Charcot Marie Tooth disease is a genetic disorder of the nerves that affects 1 in 2,500 people in the United States. People with this condition experience muscle weakness, especially in the arms and legs. The condition affects the peripheral nerves. These nerves are located outside the central nervous system (CNS). They control the muscles and transmit the data from the arms and legs to the brain so that a person can feel the touch.1
Charcot Marie Tooth is perennial muscle atrophy or hereditary motor and sensory neuropathy. The name comes from the doctors who first described it: Jean Charcot, Pierre Marie, and Howard Henry Tooth. The condition is progressive, which means that symptoms gradually worsen over time, but most people with Charcot Marie Tooth have a normal life span. It affects men and women alike and all ethnic groups. Charcot Marie Tooth is a congenital disease, meaning it is present at birth.2
Is Charcot Marie Tooth A Serious Disease?
Charcot Marie Tooth is a hereditary disease, so people with close family members with Charcot Marie Tooth have a higher risk of developing it. The disorder affects the peripheral nerves. A peripheral nerve consists of two major parts, the axon, which is the interior of the nerve, and the myelin sheath, which is the protective layer around the axon.
Charcot Marie Tooth may affect the axon, myelin sheath or both, depending on the type of Charcot Marie Tooth. CMT 1 for about 1 in 3 cases. In CMT1, mutated or defective genes cause the myelin sheath to disintegrate. When the myelin sheath disappears, the axon eventually becomes damaged and the patient’s muscles receive no clear message from the brain. This leads to muscle weakness and loss of sensation or numbness.
- In Charcot Marie Tooth 2, the defective gene directly affects the axons. The signals are not transmitted strong enough to activate muscles and senses, leaving patients with weaker muscles and a worse sense of touch or numbness. CMT 2 accounts for about 17% of the cases.
- Charcot Marie Tooth 3 is rare and it damages to the myelin sheath causing severe muscle weakness, and the sense of touch is also severely impaired. Symptoms can occur in children.
- Charcot Marie Tooth 4 is a rare disease that affects the myelin sheath. Symptoms usually appear during childhood, and patients often require a wheelchair.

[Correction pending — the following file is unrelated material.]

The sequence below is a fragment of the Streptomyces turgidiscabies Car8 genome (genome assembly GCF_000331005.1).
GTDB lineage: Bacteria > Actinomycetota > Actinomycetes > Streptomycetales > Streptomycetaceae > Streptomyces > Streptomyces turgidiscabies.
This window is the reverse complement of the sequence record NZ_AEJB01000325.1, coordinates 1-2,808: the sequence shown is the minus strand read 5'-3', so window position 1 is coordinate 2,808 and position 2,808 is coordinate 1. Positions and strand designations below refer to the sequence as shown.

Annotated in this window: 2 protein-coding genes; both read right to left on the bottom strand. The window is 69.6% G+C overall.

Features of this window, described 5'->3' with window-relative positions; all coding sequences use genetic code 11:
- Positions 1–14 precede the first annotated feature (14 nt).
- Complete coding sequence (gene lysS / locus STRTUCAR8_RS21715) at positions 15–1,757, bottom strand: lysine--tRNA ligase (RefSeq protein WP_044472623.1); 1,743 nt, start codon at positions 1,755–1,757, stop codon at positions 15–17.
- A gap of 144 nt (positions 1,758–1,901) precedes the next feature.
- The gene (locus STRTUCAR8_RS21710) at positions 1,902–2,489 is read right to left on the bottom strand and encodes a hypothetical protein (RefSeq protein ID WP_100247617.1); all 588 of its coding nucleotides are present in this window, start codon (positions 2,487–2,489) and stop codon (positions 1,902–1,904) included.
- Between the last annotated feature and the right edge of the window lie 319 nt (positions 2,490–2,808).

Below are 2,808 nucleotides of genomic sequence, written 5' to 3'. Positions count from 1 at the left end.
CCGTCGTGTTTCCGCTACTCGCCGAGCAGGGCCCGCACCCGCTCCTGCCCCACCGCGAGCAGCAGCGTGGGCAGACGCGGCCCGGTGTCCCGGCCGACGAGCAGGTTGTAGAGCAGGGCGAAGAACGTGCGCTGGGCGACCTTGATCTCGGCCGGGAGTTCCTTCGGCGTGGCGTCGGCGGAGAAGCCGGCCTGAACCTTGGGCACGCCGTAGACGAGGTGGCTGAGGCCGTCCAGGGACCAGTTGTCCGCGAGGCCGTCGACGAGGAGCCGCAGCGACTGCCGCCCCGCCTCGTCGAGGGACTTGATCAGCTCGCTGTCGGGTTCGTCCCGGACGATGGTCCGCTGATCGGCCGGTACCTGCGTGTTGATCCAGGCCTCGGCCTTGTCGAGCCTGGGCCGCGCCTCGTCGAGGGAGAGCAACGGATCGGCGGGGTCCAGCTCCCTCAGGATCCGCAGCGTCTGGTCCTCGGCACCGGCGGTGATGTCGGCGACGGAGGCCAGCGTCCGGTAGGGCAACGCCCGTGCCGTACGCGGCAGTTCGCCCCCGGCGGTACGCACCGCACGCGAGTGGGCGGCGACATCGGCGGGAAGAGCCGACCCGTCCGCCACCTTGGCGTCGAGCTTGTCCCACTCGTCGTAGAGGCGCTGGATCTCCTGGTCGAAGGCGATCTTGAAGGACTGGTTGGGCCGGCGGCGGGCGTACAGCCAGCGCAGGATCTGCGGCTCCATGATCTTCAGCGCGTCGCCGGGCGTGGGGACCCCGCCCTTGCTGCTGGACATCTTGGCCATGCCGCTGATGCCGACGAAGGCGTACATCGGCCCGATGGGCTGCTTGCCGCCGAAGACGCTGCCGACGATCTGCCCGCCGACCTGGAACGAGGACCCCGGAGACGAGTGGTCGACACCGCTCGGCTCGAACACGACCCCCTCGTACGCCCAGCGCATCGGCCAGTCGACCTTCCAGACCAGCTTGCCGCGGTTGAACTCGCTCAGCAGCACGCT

- Charcot Marie Tooth X is related to mutations in an X chromosome mutation. It is more common in men. A woman with CMT X will have very mild symptoms.4,6
Can Charcot Marie Tooth Be Reversed?
Charcot Marie Tooth disease is a difficult syndrome to cope with. The disease is generally not life-threatening or decreased life expectancy. But in many cases, the quality of life affects largely. Early diagnosis and adherence to remedial measure and management therapies offer better prognosis and life quality. It is an incurable disease with symptomatic treatment options providing relief and better coping ability.
The condition is caused by one or more defective genes. In most cases, you inherit the defective genes from one or both parents. The defects interfere with the function and structure of your peripheral nerve sheaths and axons. These are the insulating layers around your nerves.
In some rare cases, people are spontaneously born with Charcot Marie Tooth without inheriting a defective gene from their parents. There are five main types of Charcot Marie Tooth, and each has its own cause3:
Charcot Marie Tooth 1 is often caused by a duplication of a gene on chromosome 17. This gene controls the production of the protective myelin sheath of your nerves. CMT1 is also caused by other genetic defects.
Charcot Marie Tooth 2 results from a defect in the axon of your peripheral nerve cells. This is caused by a defect in your mitofusin 2 gene.
Charcot Marie Tooth 3, also called Dejerine-Sottas disease, is caused by a mutation in your P0 or PMP-22 gene. This type of CMT is rare.
Charcot Marie Tooth 4 is caused by multiple gene mutations. These genes include GDAP1, MTMR13, MTMR2, SH3TC2, NDG1, EGR2, PRX, FDG4 and FIG4.
Charcot Marie Tooth X is caused by a point mutation in the connexin 32 protein on your X chromosome.
CMT1 is the most common type of CMT. All types of Charcot Marie Tooth weaken the signals that travel from nerves in your extremities to your brain.
- Barreto LCLS, Oliveira FS, Nunes PS, et al. Epidemiologic study of Charcot-Marie-Tooth disease: a systematic review. Neuroepidemiology. 2016;46(3):157-165.
- Khadilkar SV, Yadav RS, Patel BA. Charcot–Marie–Tooth Disease. Neuromuscular Disorders: Springer; 2018:421-439.
- Pareyson D, Marchesi C. Diagnosis, natural history, and management of Charcot–Marie–Tooth disease. The Lancet Neurology. 2009;8(7):654-667.
- Rossor AM, Polke JM, Houlden H, Reilly MM. Clinical implications of genetic advances in Charcot–Marie–Tooth disease. Nature Reviews Neurology. 2013;9(10):562.
- Arnold A, McEntagart M, Younger DS. Psychosocial issues that face patients with Charcot‐Marie‐Tooth disease: the role of genetic counseling. Journal of genetic counseling. 2005;14(4):307-318.
- Abresch RT, Carter GT, Jensen MP, Kilmer DD. Assessment of pain and health-related quality of life in slowly progressive neuromuscular disease. American Journal of Hospice and Palliative Medicine®. 2002;19(1):39-48.
- Charcot Marie Tooth Disease or CMT: Symptoms, Causes, Types, Treatment
- Is Charcot Foot The Same As Charcot Marie Tooth?
- Is Charcot Marie Tooth Disease Painful & Can CMT Skip A Generation?
- Classification Of Charcot Marie Tooth Disease
- How Common Is Charcot Marie Tooth Or Is It A Rare Disease?
- Is Charcot Marie Tooth Disease A Disability?
- Is There A Surgery For Charcot Marie Tooth Disease?